Renewable Replacement for Coal Successful in Test Burn

February 7, 2011

Renewable replacement for coal successful in test burn;
first of its kind in western U.S.

BioCoal from Renewable Fuel Technologies (RFT) helps renew forests; works in existing fossil fuel power plants

 

Monday, February 7th, 2011: Pittsburg, CA – California utility Pacific Gas and Electric Company (PG&E) and power generator GWF Power Systems, L.P. today reported a successful test burn of RFT’s BioCoal, a new clean, high-energy renewable fuel. Twelve hundred pounds of BioCoal were co-fired during the two-hour test at GWF’s Pittsburg petcoke power plant, and was the first of its kind test in the western United States. The test generated approximately one megawatt hour of electric energy, which was delivered to PG&E without changes in operations.

The BioCoal was produced from woody debris provided by PG&E’s vegetation management team using RFT’s demonstration mobile torrefaction processor. BioCoal is a carbon-neutral, coal-grade fuel that is free of mercury, sulfur and toxic ash.

KEMA, a leading global authority on energy consulting, testing and certification, witnessed the test burn and verified that the power plant stayed within its normal operating range during the test. No power plant modifications were needed.
Thursday’s test burn comes at a critical time both economically and politically: California legislation requires utilities and their power providers to significantly reduce CO2 emissions, even as they increase renewable energy production. They need to evaluate emerging renewable technologies that can help them achieve these challenging goals.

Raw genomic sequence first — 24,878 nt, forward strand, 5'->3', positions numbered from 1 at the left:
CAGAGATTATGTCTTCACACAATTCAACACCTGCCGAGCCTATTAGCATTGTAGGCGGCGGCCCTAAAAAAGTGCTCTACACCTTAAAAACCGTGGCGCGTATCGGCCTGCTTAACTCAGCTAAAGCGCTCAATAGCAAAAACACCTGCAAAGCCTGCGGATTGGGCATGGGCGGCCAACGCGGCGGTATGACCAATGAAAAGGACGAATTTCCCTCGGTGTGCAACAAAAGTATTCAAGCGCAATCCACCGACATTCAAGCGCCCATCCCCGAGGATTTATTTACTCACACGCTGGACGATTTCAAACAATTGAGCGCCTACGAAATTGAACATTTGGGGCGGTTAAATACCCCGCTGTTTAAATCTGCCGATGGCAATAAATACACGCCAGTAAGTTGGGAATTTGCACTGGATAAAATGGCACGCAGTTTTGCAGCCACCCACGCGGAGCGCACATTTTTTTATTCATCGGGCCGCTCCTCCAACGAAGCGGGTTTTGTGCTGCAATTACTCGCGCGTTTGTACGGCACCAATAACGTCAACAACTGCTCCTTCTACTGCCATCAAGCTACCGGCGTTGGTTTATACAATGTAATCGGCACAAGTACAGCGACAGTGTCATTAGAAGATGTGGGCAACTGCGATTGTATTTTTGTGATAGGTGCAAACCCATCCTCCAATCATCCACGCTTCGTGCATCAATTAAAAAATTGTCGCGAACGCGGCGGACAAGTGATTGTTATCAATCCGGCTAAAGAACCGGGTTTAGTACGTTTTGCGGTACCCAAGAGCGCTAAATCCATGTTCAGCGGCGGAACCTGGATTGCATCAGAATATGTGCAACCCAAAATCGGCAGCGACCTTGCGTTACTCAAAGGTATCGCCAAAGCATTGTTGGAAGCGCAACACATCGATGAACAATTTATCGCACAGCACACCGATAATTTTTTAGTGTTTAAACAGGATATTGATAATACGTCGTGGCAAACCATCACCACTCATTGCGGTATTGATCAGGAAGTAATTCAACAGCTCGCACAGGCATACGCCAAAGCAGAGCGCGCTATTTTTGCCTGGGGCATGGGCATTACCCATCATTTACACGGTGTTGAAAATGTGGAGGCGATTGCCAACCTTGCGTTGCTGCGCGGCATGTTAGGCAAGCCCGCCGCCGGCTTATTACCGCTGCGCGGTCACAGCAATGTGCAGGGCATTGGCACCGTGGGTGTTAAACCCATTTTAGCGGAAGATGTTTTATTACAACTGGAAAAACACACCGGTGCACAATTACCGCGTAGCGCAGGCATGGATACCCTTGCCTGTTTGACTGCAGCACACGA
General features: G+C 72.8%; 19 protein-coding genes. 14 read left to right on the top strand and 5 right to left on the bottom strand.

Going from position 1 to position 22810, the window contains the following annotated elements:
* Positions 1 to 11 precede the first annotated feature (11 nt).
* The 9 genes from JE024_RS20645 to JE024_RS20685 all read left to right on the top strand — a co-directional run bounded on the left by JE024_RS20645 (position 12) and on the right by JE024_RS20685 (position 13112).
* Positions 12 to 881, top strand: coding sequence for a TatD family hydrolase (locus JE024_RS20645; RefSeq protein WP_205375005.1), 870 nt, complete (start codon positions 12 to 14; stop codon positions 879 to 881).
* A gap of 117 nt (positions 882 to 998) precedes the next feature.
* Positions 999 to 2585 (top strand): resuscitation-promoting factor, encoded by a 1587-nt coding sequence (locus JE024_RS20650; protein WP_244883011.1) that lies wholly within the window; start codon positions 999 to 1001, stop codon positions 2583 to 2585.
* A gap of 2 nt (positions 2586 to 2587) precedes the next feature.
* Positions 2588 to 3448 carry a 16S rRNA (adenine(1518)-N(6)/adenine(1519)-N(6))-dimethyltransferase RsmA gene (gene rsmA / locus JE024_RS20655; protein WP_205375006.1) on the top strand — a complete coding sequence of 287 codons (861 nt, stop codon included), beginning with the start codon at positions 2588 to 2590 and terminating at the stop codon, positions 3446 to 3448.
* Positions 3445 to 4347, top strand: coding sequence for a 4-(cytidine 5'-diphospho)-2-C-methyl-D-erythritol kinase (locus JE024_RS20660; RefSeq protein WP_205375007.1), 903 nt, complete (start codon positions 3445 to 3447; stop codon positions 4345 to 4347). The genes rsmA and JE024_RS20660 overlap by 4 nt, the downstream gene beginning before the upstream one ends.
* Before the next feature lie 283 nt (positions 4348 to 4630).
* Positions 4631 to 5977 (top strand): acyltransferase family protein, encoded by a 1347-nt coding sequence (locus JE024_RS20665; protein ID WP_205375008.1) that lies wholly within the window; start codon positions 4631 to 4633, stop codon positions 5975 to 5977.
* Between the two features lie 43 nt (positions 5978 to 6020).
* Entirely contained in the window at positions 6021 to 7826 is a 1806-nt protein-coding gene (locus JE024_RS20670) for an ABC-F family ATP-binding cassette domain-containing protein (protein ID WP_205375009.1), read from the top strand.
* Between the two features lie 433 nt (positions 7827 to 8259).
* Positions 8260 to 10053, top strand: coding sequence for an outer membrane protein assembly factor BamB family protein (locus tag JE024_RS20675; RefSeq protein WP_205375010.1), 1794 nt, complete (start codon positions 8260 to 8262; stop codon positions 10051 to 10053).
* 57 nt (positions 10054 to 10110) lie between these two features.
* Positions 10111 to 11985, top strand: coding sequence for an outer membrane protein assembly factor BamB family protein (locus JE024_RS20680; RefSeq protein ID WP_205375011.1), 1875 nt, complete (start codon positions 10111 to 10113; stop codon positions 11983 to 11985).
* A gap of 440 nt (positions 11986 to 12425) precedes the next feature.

“It is important that we develop renewable energy solutions that can leverage our existing power generating infrastructure,” said Renewable Fuel Technologies CEO Mark Wechsler. “Power providers can use BioCoal in their existing power plants exactly as they’ve been using their traditional solid fossil fuels. Viable renewable fuel solutions that increase fuel diversity and supply and are simultaneously economically attractive can be an important part of California’s future.”

KEMA believes torrefied biomass shows good promise as a renewable fuel. Dick Bratcher, KEMA Senior Principal Consultant said, “Our studies in North America and Europe indicate that torrefied biomass can be a high-value replacement for coal or other solid fossil fuels used in generating electricity. The process being developed by RFT has the potential to create a cost-effective supply of renewable biomass that also provides other environmental benefits.”

Proprietary mobile torrefaction technology
Torrefaction is a heat process that removes water and breaks down wood, producing a dry, solid material with high energy content. RFT’s patent-pending process is unique in the industry: its trailer-based mobile torrefaction processors can convert woody debris at its source in the forest, safely and economically.

“Converting forest waste into a cost-effective renewable fuel serves a dual purpose,” said RFT’s Wechsler. “It enhances the health of forests across the state and creates a large new source of renewable fuel that can help the state achieve its renewable energy objectives.”

Mobile torrefaction is compatible with forest management protocols: American forests are overgrown with brush and small trees, putting them at risk of out-of-control forest fires. Removing slash, as forestry debris is known, is critical to restoring healthy forest conditions. Until now, slash had little commercial value, so each season; most of it was gathered up and burned — at significant expense to the state.

Renewable Fuel Technologies
RFT develops torrefaction technology that enables compact, energy self–sufficient mobile torrefaction processors which convert woody biomass into BioCoal, a clean renewable fuel that transports, stores and burns like coal.

GWF Energy
Since 1989, the GWF family of companies have constructed, owned and operated nine power plants in California with a combined generation capacity of over 500 megawatts.